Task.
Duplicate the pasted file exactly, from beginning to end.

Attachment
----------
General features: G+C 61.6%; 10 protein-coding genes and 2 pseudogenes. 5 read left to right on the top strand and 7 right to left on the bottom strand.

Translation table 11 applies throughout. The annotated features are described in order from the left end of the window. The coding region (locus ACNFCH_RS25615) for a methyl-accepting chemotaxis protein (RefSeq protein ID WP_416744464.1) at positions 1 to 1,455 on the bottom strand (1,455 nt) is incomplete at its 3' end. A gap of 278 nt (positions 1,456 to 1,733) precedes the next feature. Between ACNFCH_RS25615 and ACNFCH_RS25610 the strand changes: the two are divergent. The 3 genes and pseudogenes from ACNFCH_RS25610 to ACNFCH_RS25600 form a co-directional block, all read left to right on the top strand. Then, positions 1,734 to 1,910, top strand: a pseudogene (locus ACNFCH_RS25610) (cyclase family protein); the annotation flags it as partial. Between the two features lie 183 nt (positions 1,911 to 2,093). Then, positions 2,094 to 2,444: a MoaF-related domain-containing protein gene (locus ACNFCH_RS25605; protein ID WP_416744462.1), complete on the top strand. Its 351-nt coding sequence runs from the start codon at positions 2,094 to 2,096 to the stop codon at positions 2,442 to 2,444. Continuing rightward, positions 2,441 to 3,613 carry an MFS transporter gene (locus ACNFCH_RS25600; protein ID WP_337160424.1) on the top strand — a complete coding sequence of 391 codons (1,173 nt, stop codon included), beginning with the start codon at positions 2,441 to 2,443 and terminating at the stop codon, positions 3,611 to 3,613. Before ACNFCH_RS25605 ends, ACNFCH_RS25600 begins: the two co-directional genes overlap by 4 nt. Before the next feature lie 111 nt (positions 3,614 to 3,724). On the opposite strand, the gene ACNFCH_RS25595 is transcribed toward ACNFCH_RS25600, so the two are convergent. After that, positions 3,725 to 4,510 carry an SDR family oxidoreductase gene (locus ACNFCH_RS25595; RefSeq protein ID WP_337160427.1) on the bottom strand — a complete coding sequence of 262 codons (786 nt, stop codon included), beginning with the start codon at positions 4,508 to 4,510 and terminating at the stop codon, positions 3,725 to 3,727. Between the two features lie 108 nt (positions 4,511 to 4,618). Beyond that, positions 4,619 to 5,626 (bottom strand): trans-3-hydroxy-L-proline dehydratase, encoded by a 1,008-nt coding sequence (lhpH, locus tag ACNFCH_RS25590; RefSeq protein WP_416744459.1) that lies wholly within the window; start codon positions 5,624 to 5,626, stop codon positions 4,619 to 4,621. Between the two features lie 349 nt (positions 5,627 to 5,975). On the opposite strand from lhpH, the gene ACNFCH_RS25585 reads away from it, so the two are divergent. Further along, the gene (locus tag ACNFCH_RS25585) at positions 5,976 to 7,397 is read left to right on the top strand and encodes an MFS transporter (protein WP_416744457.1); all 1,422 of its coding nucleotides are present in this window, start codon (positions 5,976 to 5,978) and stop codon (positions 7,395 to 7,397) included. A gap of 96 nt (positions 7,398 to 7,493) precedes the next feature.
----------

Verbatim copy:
General features: G+C 61.6%; 10 protein-coding genes and 2 pseudogenes. 5 read left to right on the top strand and 7 right to left on the bottom strand.

Translation table 11 applies throughout. The annotated features are described in order from the left end of the window. The coding region (locus ACNFCH_RS25615) for a methyl-accepting chemotaxis protein (RefSeq protein ID WP_416744464.1) at positions 1 to 1,455 on the bottom strand (1,455 nt) is incomplete at its 3' end. A gap of 278 nt (positions 1,456 to 1,733) precedes the next feature. Between ACNFCH_RS25615 and ACNFCH_RS25610 the strand changes: the two are divergent. The 3 genes and pseudogenes from ACNFCH_RS25610 to ACNFCH_RS25600 form a co-directional block, all read left to right on the top strand. Then, positions 1,734 to 1,910, top strand: a pseudogene (locus ACNFCH_RS25610) (cyclase family protein); the annotation flags it as partial. Between the two features lie 183 nt (positions 1,911 to 2,093). Then, positions 2,094 to 2,444: a MoaF-related domain-containing protein gene (locus ACNFCH_RS25605; protein ID WP_416744462.1), complete on the top strand. Its 351-nt coding sequence runs from the start codon at positions 2,094 to 2,096 to the stop codon at positions 2,442 to 2,444. Continuing rightward, positions 2,441 to 3,613 carry an MFS transporter gene (locus ACNFCH_RS25600; protein ID WP_337160424.1) on the top strand — a complete coding sequence of 391 codons (1,173 nt, stop codon included), beginning with the start codon at positions 2,441 to 2,443 and terminating at the stop codon, positions 3,611 to 3,613. Before ACNFCH_RS25605 ends, ACNFCH_RS25600 begins: the two co-directional genes overlap by 4 nt. Before the next feature lie 111 nt (positions 3,614 to 3,724). On the opposite strand, the gene ACNFCH_RS25595 is transcribed toward ACNFCH_RS25600, so the two are convergent. After that, positions 3,725 to 4,510 carry an SDR family oxidoreductase gene (locus ACNFCH_RS25595; RefSeq protein ID WP_337160427.1) on the bottom strand — a complete coding sequence of 262 codons (786 nt, stop codon included), beginning with the start codon at positions 4,508 to 4,510 and terminating at the stop codon, positions 3,725 to 3,727. Between the two features lie 108 nt (positions 4,511 to 4,618). Beyond that, positions 4,619 to 5,626 (bottom strand): trans-3-hydroxy-L-proline dehydratase, encoded by a 1,008-nt coding sequence (lhpH, locus tag ACNFCH_RS25590; RefSeq protein WP_416744459.1) that lies wholly within the window; start codon positions 5,624 to 5,626, stop codon positions 4,619 to 4,621. Between the two features lie 349 nt (positions 5,627 to 5,975). On the opposite strand from lhpH, the gene ACNFCH_RS25585 reads away from it, so the two are divergent. Further along, the gene (locus tag ACNFCH_RS25585) at positions 5,976 to 7,397 is read left to right on the top strand and encodes an MFS transporter (protein WP_416744457.1); all 1,422 of its coding nucleotides are present in this window, start codon (positions 5,976 to 5,978) and stop codon (positions 7,395 to 7,397) included. A gap of 96 nt (positions 7,398 to 7,493) precedes the next feature.